Cell Biochemistry and Function
Volume 20, Issue 1 , Pages 19 - 29
Published Online: 8 Oct 2001

Copyright © 2002 John Wiley & Sons, Ltd.

Research Article
Effects of citrinin on iron-redox cycle

Eneida Janiscki Da Lozzo 1, Antonio Salvio Mangrich 2, Maria Eliane Merlin Rocha 1, Maria Benigna Martinelli de Oliveira 1, Eva Gunilla Skare Carnieri 1 *
1Departamento de Bioquímica da Universidade Federal do Paraná, Curitiba, Brasil
2Departamento de Química da Universidade Federal do Paraná, Curitiba, Brasil

email: Eva Gunilla Skare Carnieri (

*Correspondence to Eva Gunilla Skare Carnieri, Departamento de Bioquímica da Universidade Federal do Paraná, CP 19046, CEP 81531-990, Curitiba, PR, Brasil.

Funded by:

citrinin, iron chelation; iron redox cycle; iron-dependent lipid peroxidation

The ability of the mycotoxin citrinin to act as an inhibitor of iron-induced lipoperoxidation of biological membranes prompted us to determine whether it could act as an iron chelating agent, interfering with iron redox reactions or acting as a free radical scavenger. The addition of Fe3+ to citrinin rapidly produced a chromogen, indicating the formation of citrinin-Fe3+ complexes. An EPR study confirms that citrinin acts as a ligand of Fe3+, the complexation depending on the [Fe3+]:[citrinin] ratios. Effects of citrinin on the iron redox cycle were evaluated by oxygen consumption or the o-phenanthroline test. No effect on EDTA-Fe2+EDTA-Fe3+ oxidation was observed in the presence of citrinin, but the mycotoxin inhibited, in a dose-dependent manner, the oxidation of Fe2+ to Fe3+ by hydrogen peroxide. Reducing agents such as ascorbic acid and DTT reduced the Fe3+-citrinin complex, but DTT did not cause reduction of Fe3+-EDTA, indicating that the redox potentials of Fe3+-citrinin and Fe3+-EDTA are not the same. The Fe2+ formed from the reduction of Fe3+-citrinin by reducing agents was not rapidly reoxidized to Fe3+ by atmospheric oxygen. Citrinin has no radical scavenger ability as demonstrated by the absence of DPPH reduction. However, a reaction between citrinin and hydrogen peroxide was observed by UV spectrum changes of citrinin after incubation with hydrogen peroxide. It was also observed that citrinin did not induce direct or reductive mobilization of iron from ferritin. These results indicate that the protective effect on iron-induced lipid peroxidation by citrinin occurs due to the formation of a redox inactive Fe3+-citrinin complex, as well as from the reaction of citrinin and hydrogen peroxide. Copyright © 2001 John Wiley & Sons, Ltd.Abbreviations used:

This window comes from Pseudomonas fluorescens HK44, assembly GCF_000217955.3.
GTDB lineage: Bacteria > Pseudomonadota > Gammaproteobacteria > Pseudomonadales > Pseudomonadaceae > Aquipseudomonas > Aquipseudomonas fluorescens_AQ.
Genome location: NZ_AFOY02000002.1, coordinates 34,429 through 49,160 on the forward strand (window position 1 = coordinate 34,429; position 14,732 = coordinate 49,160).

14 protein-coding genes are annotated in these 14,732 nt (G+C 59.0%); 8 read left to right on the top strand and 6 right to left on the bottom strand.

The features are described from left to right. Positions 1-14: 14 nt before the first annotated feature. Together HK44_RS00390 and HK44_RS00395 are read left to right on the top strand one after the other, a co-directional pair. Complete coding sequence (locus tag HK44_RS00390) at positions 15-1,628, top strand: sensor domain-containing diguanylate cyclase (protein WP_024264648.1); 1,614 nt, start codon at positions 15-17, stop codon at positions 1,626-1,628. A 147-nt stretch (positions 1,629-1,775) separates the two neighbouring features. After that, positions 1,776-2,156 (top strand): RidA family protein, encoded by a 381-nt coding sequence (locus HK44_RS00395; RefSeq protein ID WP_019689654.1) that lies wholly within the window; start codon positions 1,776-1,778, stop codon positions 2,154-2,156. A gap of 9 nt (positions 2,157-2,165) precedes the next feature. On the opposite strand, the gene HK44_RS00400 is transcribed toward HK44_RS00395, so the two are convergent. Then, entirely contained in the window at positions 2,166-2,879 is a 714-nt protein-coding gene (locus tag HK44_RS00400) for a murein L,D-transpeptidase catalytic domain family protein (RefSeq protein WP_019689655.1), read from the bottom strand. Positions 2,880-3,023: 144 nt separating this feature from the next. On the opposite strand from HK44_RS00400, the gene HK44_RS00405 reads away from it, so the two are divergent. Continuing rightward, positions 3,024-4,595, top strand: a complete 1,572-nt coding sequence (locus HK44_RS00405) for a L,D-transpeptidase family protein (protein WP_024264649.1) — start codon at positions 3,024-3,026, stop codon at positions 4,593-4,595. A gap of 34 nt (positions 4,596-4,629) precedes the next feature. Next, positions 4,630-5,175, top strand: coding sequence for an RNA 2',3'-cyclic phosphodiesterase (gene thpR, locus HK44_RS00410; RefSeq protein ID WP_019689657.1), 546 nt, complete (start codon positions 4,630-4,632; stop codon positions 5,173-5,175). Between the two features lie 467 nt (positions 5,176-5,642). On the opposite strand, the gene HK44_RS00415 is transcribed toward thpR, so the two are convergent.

DPPH diphenylpicrylhydrazyl
DMPO 5,5-dimenthyl-1-pyrroline-N-oxide
EDTA ethylene diaminetetraacetic acid
DTT dithiothreitol
EPR electron paramagnetic resonance spectroscopy